Art historians’ approach to French Impressionism has changed significantly in recent years. While a decade ago Rewald’s History of Impressionism, which emphasizes Impressionist painters’ stylistic innovations, was unchallenged, the literature on Impressionism has now become a kind of ideological battlefield, in which more attention is paid to the subject matter of the paintings, and to the social and moral issues raised by it, than to their style. Recently, politically charged discussions that address the Impressionists’ unequal treatment of men and women and the exclusion of modern industry and labor from their pictures have tended to crowd out the stylistic analysis favored by Rewald and his followers. In a new work illustrating this trend, Robert L. Herbert dissociates himself from formalists whose preoccupation with the stylistic features of Impressionist painting has, in Herbert’s view, left the history out of art history; his aim is to restore Impressionist paintings “to their sociocultural context.”However, his arguments are not, finally, persuasive.
In attempting to place Impressionist painting in its proper historical context, Herbert has redrawn the traditional boundaries of Impressionism. Limiting himself to the two decades between 1860 and 1880, he assembles under the Impressionist banner what can only be described as a somewhat eccentric grouping of painters. Cezanne, Pisarro, and Sisley are almost entirely ignored, largely because their paintings do not suit Herbert’s emphasis on themes of urban life and suburban leisure, while Manet, Degas, and Caillebotte—who paint scenes of urban life but whom many would hardly characterize as Impressionists—dominate the first half of the book. Although this new description of Impressionist painting provides a more unified conception of nineteenth-century French painting by grouping quite disparate modernist painters together and emphasizing their common concerns rather than their stylistic differences, it also forces Herbert to overlook some of the most important genres of Impressionist painting—portraiture, pure landscape, and still-life painting.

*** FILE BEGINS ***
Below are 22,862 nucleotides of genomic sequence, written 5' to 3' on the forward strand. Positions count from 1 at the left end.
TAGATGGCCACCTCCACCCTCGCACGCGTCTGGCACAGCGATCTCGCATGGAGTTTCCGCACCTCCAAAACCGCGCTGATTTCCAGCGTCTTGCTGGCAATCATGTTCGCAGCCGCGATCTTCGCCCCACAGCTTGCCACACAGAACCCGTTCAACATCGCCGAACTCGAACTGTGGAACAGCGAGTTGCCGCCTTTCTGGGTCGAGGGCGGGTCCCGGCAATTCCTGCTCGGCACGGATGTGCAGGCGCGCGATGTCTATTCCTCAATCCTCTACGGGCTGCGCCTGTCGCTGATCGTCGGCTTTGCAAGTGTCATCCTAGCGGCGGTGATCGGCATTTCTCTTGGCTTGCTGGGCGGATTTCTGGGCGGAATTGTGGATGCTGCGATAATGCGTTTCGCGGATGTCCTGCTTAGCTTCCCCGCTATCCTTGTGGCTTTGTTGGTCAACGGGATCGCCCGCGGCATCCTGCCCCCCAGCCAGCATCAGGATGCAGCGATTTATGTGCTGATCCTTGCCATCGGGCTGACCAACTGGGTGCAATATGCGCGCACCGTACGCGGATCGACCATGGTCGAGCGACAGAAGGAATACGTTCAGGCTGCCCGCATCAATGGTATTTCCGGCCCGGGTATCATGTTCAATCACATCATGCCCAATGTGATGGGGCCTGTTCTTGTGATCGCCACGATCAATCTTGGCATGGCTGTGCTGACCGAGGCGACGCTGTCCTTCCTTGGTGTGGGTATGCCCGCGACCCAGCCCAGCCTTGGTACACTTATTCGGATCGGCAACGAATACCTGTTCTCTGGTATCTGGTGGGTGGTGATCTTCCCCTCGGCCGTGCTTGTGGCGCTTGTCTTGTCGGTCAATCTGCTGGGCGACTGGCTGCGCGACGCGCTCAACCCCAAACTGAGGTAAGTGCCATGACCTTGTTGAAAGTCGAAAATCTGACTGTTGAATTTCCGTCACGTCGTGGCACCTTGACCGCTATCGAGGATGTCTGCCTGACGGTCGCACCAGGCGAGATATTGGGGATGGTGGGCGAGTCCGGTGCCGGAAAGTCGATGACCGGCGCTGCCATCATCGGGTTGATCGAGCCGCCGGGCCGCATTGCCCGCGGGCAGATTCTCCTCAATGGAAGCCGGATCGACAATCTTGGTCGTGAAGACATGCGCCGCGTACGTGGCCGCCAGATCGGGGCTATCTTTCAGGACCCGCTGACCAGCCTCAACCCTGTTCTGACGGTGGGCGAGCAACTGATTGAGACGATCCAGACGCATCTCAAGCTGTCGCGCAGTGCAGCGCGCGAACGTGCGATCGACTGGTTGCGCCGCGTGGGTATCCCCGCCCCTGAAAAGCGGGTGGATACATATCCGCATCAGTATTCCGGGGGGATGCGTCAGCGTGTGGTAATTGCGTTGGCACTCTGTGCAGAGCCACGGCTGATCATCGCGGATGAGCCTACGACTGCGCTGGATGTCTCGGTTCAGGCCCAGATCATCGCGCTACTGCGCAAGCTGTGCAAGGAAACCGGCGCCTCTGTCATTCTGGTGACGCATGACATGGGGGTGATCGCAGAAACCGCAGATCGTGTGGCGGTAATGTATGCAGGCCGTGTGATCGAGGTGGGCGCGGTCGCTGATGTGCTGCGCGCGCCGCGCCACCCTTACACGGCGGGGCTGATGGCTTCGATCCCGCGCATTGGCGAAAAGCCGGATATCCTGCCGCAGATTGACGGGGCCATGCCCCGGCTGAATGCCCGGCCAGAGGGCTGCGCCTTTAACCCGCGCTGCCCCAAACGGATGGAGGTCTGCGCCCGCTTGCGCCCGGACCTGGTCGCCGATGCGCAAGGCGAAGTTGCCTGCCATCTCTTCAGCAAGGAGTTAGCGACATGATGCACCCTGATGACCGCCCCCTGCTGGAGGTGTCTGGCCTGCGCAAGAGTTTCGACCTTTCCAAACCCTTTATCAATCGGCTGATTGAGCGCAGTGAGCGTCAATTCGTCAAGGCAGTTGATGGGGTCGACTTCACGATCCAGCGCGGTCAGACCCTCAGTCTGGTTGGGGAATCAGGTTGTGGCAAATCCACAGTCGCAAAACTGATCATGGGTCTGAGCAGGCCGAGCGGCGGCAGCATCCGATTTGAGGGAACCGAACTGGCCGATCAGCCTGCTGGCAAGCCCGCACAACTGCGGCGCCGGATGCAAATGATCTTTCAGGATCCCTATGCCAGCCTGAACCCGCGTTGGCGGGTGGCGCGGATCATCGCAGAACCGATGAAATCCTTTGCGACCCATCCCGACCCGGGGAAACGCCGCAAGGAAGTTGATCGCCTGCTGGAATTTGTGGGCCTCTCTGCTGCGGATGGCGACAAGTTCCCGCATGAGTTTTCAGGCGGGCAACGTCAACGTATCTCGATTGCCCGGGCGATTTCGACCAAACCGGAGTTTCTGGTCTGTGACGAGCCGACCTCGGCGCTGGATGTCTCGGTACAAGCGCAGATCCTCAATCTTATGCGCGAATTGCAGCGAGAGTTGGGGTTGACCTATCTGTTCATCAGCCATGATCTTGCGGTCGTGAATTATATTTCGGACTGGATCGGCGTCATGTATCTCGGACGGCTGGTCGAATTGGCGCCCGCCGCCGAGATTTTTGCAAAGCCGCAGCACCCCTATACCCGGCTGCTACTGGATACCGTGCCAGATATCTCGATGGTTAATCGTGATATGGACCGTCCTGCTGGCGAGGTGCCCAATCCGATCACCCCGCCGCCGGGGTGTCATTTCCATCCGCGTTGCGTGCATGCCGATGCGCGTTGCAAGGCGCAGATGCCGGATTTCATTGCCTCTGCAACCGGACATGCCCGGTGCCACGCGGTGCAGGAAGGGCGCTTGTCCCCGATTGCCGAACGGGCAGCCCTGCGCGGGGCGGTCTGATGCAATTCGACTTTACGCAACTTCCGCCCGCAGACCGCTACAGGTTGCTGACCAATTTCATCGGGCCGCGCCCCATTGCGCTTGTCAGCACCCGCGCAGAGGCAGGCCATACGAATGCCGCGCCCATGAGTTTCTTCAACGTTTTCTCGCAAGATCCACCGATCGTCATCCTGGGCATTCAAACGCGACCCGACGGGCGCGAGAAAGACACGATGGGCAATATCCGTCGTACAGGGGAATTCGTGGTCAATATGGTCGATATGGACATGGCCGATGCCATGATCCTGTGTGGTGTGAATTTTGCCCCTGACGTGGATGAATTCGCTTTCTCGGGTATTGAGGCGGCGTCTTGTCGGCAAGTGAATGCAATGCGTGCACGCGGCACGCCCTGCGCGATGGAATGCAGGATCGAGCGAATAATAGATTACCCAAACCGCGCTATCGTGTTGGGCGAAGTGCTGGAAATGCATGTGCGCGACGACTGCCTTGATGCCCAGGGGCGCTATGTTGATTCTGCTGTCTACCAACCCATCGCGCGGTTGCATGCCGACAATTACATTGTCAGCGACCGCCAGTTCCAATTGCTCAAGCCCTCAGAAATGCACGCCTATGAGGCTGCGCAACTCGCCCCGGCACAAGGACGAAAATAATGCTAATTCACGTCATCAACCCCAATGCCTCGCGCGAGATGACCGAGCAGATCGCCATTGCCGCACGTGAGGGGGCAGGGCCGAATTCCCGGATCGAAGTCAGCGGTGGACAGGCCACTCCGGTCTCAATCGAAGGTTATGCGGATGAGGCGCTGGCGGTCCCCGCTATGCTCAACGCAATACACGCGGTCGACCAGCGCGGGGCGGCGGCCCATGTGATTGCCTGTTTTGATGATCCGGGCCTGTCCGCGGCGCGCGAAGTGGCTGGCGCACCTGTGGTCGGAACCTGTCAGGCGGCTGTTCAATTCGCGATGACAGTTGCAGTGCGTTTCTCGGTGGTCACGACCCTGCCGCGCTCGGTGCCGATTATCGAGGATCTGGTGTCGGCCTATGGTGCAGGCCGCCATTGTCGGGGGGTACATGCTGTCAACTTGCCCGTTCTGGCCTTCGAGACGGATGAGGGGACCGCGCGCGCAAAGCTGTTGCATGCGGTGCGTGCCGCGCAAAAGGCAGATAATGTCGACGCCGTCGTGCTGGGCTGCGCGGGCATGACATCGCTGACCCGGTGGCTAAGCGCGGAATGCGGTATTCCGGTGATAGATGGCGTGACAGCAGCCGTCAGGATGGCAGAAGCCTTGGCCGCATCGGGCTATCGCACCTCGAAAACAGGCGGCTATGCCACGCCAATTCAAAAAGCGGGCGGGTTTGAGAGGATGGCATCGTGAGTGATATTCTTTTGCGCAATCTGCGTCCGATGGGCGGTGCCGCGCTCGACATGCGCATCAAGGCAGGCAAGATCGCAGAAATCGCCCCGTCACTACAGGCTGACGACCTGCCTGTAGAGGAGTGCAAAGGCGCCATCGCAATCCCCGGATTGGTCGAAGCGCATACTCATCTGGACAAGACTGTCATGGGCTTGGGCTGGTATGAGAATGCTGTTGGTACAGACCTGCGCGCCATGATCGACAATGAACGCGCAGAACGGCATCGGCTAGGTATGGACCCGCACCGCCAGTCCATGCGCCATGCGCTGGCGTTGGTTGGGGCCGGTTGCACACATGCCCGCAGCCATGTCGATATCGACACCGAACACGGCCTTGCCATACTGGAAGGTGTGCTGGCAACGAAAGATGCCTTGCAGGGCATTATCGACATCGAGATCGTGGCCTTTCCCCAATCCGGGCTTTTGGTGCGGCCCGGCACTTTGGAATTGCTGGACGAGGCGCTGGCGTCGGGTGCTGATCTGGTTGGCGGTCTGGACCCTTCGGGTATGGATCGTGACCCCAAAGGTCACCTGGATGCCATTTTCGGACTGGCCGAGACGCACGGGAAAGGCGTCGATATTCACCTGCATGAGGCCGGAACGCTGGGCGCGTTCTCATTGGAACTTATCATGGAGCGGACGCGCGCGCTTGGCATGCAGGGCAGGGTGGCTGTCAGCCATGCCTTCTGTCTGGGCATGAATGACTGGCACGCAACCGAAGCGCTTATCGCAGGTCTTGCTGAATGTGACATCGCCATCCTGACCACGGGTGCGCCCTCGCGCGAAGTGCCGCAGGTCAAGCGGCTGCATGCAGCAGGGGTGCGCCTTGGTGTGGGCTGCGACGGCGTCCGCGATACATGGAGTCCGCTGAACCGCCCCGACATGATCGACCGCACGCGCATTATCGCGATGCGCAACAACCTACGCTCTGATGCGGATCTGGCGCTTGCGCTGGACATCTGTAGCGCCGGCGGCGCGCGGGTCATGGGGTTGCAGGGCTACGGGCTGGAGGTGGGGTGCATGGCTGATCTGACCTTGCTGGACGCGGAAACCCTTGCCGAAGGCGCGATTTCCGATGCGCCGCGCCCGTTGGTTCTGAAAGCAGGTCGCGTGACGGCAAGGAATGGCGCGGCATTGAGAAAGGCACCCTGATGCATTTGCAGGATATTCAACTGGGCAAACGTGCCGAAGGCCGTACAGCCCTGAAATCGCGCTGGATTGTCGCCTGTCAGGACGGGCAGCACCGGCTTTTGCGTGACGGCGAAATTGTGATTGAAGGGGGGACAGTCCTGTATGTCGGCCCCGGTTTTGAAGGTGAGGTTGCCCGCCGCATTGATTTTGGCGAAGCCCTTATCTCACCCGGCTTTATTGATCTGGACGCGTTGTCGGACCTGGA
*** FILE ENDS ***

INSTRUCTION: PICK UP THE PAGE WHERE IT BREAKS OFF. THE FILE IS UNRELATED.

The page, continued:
Moreover, the rationale for Herbert’s emphasis on the social and political realities that Impressionist paintings can be said to communicate rather than on their style is finally undermined by what even Herbert concedes was the failure of Impressionist painters to serve as particularly conscientious illustrators of their social milieu. They left much ordinary experience—work and poverty, for example—out of their paintings, and what they did put in was transformed by a style that had only an indirect relationship to the social realities of the world they depicted. Not only were their pictures inventions rather than photographs, they were inventions in which style to some degree disrupted description. Their paintings in effect have two levels of “subject”: what is represented and how it is represented, and no art historian can afford to emphasize one at the expense of the other.